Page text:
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Unique Health IDentifier

Overview#

Unique Health IDentifier, within the United States has been a controversial subject.

The Health Insurance Portability and Accountability Act of 1996 (HIPAA) established the statutory authority to create a Unique Health IDentifier, a distinct ID code to identify the medical records of every individual, employer, health plan, and health care provider in America.

Section 1173(b) of the Social Security Act (42 U.S.C.8 1320d–2(b) reads:

  • (b)[209] Unique Health Identifiers.—
    • (1) In general.—The Secretary shall adopt standards providing for a standard unique health identifier for each individual, employer, health plan, and health care provider for use in the health care system. In carrying out the preceding sentence for each health plan and health care provider, the Secretary shall take into account multiple uses for identifiers and multiple locations and specialty classifications for health care providers.

However, United States Congress had a provision written into every Congressional budget since 1999 has included: “None of the funds made available in this act may be used to promulgate or adopt any final standard under section 1173(b) of the Social Security Act providing for, or providing for the assignment of, a Unique Health IDentifier for an individual (except in an individual’s capacity as an employer or a health care provider), until legislation is enacted specifically approving the 13 standard,..”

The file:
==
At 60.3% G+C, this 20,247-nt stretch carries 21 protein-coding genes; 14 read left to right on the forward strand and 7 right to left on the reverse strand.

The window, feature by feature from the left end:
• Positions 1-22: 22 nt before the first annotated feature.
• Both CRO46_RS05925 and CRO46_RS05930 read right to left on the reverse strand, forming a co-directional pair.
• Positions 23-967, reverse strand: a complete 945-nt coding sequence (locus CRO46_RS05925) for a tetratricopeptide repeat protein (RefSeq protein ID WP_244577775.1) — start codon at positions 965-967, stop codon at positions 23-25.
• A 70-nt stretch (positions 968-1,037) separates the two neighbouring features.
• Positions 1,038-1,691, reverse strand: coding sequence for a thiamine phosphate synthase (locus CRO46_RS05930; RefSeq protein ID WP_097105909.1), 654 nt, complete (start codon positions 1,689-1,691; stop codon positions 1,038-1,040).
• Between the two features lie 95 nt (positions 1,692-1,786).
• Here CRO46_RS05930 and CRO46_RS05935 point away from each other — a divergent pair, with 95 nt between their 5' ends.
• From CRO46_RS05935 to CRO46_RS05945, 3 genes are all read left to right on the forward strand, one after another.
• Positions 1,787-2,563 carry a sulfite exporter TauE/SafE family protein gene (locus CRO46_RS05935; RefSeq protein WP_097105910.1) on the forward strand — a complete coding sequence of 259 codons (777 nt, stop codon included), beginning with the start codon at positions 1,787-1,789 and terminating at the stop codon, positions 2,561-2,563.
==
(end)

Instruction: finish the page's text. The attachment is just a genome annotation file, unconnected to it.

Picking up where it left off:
The Centers for Medicare and Medicaid Services (CMS) Jan 22, 2004 announced the adoption of the National Provider Identifier (NPI) as the standard Unique Health IDentifier for Health Care Providers to use in filing and processing HealthCare claims and other transactions.

June 2019 the United States House of Representatives voted to end the ban however, September 23, 2019 the United States Senate appropriators declined to include the language in its draft fiscal year 2020 funding legislation. A Joint congressional committee will need to hash out the differences.

Medicare Beneficiary Identifier#

In April 2018, Centers for Medicare and Medicaid Services began mailing out new Medicare cards with new ID numbers to all beneficiaries. Previous cards had Identifiers using or containing beneficiaries' Social Security Numbers; the new ID numbers are randomly generated and not tied to any other Personally Identifiable Information.

More Information#

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